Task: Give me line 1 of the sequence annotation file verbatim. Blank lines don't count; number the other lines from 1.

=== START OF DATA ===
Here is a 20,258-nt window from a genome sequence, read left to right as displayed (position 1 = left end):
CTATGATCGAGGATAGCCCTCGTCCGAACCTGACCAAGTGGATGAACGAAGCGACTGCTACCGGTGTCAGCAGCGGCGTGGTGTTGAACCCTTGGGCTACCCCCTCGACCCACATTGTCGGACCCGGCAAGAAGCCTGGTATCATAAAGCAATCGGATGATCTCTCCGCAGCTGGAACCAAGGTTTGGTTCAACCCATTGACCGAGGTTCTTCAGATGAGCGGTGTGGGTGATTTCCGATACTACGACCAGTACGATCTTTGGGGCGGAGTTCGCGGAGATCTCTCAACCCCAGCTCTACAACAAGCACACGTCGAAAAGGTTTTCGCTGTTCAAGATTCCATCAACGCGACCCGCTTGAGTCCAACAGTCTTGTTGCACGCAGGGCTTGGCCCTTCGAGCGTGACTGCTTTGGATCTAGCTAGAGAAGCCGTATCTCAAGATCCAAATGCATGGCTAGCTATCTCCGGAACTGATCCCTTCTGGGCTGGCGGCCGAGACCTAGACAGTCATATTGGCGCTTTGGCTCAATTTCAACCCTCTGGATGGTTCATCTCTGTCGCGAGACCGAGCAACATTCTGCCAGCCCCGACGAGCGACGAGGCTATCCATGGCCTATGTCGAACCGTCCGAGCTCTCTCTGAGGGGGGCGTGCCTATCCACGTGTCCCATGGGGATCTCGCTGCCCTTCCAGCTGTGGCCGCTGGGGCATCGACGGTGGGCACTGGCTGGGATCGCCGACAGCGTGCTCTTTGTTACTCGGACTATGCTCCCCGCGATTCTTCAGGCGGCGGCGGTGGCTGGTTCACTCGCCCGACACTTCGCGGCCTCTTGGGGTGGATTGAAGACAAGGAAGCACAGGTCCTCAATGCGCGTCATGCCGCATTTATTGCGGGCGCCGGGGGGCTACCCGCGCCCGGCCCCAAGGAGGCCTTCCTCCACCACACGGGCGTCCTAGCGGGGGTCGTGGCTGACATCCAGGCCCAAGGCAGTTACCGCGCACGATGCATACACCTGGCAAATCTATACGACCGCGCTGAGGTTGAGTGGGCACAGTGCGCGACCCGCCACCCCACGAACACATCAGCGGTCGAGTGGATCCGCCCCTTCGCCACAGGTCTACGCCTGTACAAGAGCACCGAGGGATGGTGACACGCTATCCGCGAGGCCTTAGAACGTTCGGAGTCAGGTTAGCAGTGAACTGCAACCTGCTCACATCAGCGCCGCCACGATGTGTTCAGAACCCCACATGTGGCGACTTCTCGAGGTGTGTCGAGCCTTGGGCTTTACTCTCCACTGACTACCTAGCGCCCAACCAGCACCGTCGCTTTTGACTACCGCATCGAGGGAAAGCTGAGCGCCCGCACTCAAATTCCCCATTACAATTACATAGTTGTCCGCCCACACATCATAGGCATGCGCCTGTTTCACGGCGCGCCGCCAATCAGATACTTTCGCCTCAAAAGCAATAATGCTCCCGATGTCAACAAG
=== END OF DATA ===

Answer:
Here is a 20,258-nt window from a genome sequence, read left to right as displayed (position 1 = left end):